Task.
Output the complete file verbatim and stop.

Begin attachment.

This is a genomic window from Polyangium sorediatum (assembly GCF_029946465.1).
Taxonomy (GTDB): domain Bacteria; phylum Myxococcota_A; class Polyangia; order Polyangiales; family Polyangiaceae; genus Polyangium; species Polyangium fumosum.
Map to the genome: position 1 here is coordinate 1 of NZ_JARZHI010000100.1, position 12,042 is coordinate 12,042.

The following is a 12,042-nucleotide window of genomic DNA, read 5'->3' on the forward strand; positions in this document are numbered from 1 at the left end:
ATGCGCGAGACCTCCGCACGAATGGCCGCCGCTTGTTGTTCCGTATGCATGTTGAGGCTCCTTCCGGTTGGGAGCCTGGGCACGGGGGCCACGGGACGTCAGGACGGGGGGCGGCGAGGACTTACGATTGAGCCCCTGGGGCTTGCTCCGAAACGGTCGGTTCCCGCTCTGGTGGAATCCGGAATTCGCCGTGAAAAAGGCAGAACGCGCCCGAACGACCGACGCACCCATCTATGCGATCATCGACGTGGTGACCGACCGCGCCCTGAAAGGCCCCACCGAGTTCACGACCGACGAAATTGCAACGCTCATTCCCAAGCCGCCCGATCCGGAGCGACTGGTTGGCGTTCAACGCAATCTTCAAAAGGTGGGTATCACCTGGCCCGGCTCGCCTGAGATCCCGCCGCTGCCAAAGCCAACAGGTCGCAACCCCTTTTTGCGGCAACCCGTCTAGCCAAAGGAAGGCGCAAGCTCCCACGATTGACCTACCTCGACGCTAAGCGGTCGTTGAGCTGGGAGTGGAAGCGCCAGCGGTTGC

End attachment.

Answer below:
This is a genomic window from Polyangium sorediatum (assembly GCF_029946465.1).
Taxonomy (GTDB): domain Bacteria; phylum Myxococcota_A; class Polyangia; order Polyangiales; family Polyangiaceae; genus Polyangium; species Polyangium fumosum.
Map to the genome: position 1 here is coordinate 1 of NZ_JARZHI010000100.1, position 12,042 is coordinate 12,042.

The following is a 12,042-nucleotide window of genomic DNA, read 5'->3' on the forward strand; positions in this document are numbered from 1 at the left end:
ATGCGCGAGACCTCCGCACGAATGGCCGCCGCTTGTTGTTCCGTATGCATGTTGAGGCTCCTTCCGGTTGGGAGCCTGGGCACGGGGGCCACGGGACGTCAGGACGGGGGGCGGCGAGGACTTACGATTGAGCCCCTGGGGCTTGCTCCGAAACGGTCGGTTCCCGCTCTGGTGGAATCCGGAATTCGCCGTGAAAAAGGCAGAACGCGCCCGAACGACCGACGCACCCATCTATGCGATCATCGACGTGGTGACCGACCGCGCCCTGAAAGGCCCCACCGAGTTCACGACCGACGAAATTGCAACGCTCATTCCCAAGCCGCCCGATCCGGAGCGACTGGTTGGCGTTCAACGCAATCTTCAAAAGGTGGGTATCACCTGGCCCGGCTCGCCTGAGATCCCGCCGCTGCCAAAGCCAACAGGTCGCAACCCCTTTTTGCGGCAACCCGTCTAGCCAAAGGAAGGCGCAAGCTCCCACGATTGACCTACCTCGACGCTAAGCGGTCGTTGAGCTGGGAGTGGAAGCGCCAGCGGTTGC